Just because two customers have some demographic information in common does not mean they will respond the same way to your products. Norma and Skylar are both 35-year-old women who own dogs, but Norma is a stay-at-home mother in the Midwest who’s looking for simple and low-cost ways to keep her dog, Fido, healthy and happy. Skylar is a hard-charging attorney in New York who doesn’t mind spoiling her dog, Sassy, and wants to find ways to keep him entertained in her small apartment.

At first glance, Norma and Skylar seem similar, but while Skylar doesn’t bat an eye at spending more on high-end organic dog food for Sassy, Danielle needs to stick to her budget. When you understand your customers’ lifestyles — and their personas — you’ll also understand which of your products and services will be the most relevant to them.

3. Segment by Hobby

What inspires your customers? What do they love to do in their personal time, and how can your products or services help them do that better? Maybe Danielle loves to go camping and hiking with her family. If that’s the case, then she might need a travel vest for Homer that allows him to carry his own water and treats on the trail. Skylar, on the other hand, prefers to take car trips home to see her family in Pennsylvania at least once a month. She wants to make sure Buster is safe and comfortable, and may be interested in a pet hammock seat cover for her car.

Your customers won’t take the initiative to call you and tell you about their passions and hobbies, but it’s still possible to get this information. Raso suggests sending surveys to customers, with the incentive of a giveaway. Another option is devising an entertaining quiz that can funnel useful information to you. Consider all the quizzes you’ve taken or seen on Facebook, and you’ll get the picture.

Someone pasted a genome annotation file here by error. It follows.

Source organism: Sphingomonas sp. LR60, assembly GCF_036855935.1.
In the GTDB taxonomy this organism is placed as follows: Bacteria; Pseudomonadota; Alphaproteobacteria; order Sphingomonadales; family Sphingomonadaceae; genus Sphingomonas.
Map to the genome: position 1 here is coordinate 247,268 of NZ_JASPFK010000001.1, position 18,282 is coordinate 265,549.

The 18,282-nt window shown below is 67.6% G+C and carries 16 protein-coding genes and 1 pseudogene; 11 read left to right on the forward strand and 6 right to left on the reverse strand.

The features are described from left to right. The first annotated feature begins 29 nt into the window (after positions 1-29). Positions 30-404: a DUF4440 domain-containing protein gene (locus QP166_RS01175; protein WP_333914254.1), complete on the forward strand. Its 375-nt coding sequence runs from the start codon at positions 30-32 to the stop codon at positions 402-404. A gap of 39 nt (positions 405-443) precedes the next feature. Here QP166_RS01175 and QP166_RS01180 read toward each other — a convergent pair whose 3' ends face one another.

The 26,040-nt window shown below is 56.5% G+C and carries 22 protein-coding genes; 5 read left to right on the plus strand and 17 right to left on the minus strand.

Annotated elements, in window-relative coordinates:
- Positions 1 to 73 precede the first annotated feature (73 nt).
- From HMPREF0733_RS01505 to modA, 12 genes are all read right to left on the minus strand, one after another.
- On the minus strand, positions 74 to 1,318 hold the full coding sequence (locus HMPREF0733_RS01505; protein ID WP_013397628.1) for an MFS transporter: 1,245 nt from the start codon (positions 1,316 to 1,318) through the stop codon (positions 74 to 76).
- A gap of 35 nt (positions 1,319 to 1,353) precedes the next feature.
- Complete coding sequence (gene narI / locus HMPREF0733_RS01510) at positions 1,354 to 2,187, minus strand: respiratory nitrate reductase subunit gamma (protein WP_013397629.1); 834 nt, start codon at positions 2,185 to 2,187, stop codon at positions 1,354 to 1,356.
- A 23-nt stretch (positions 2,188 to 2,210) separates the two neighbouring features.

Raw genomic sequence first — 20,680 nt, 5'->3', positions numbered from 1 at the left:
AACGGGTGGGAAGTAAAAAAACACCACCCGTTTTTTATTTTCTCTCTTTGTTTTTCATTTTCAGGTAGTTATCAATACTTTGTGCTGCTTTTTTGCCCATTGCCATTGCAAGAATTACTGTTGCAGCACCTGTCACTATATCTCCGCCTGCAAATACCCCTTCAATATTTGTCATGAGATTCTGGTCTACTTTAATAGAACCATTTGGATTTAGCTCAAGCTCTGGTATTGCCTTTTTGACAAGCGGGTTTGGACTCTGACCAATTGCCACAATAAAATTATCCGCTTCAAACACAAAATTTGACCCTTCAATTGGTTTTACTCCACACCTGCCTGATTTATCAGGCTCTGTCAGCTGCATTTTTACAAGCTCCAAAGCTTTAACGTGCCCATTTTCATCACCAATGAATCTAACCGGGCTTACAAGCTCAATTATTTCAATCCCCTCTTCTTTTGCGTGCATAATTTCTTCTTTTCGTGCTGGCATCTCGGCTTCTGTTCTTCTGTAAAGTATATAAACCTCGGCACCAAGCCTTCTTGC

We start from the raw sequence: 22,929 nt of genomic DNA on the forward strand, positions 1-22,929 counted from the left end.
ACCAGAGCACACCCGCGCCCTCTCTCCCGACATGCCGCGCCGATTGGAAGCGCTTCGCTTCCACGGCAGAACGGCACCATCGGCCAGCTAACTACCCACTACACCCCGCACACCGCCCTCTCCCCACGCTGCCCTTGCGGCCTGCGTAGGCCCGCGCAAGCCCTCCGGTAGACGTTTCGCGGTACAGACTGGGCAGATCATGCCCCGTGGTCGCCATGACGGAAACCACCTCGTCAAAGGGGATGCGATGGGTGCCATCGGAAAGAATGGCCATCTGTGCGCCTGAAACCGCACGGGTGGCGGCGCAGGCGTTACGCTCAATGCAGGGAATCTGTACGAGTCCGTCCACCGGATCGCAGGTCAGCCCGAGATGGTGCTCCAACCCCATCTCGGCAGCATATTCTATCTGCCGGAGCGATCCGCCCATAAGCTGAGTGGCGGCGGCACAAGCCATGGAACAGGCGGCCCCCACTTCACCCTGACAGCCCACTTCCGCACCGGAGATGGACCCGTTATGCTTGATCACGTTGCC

4. Segment by Action (Behavioral Segmentation)

The actions your prospects take on your website or in response to your emails is a gold mine of information you can use to better understand their needs and help them in their consumer journey. By adding a tracking code or pixel to your site or asking your clients to sign in, you can see which pages they look at, how long they stay on each page, and where else they go on your site.

One of the most important pieces of data you can track is cart abandonment. According to Barilliance, the global rate of cart abandonment — the rate at which online shoppers put products into their carts but fail to purchase — is a whopping 77%. By putting products in a cart, your potential customer is waving a huge sign that shows exactly what they are currently interested in. If a particular item goes on sale or is close to being out of stock, you can automatically send an email to customers with that product in their cart to encourage them to complete the purchase.

There are nearly endless ways to use behavioral segmentation. Did a customer just purchase a litter box and scooper? Send a follow up email showcasing litter box mats and smell eliminators. Did a customer attend a webinar about a certain topic? Send them a white paper you wrote on a similar topic. In fact, you can create entire email drip campaigns based on how prospects respond to various pitches and offerings.

You can also segment users according to how they respond to your emails. If a recipient hasn’t opened your weekly email in several months, consider putting them on a monthly or quarterly list. Notice that a client hasn’t made a purchase in a while? Put them on a list for a reactivation campaign with great promos or emails that showcase new software features. On ConversionXL, Noah Kagan of OkDork shared an important observation: When he changed the subject line of his email and resent it to those on his list who didn’t open the original email, he achieved 30% more opens on his email.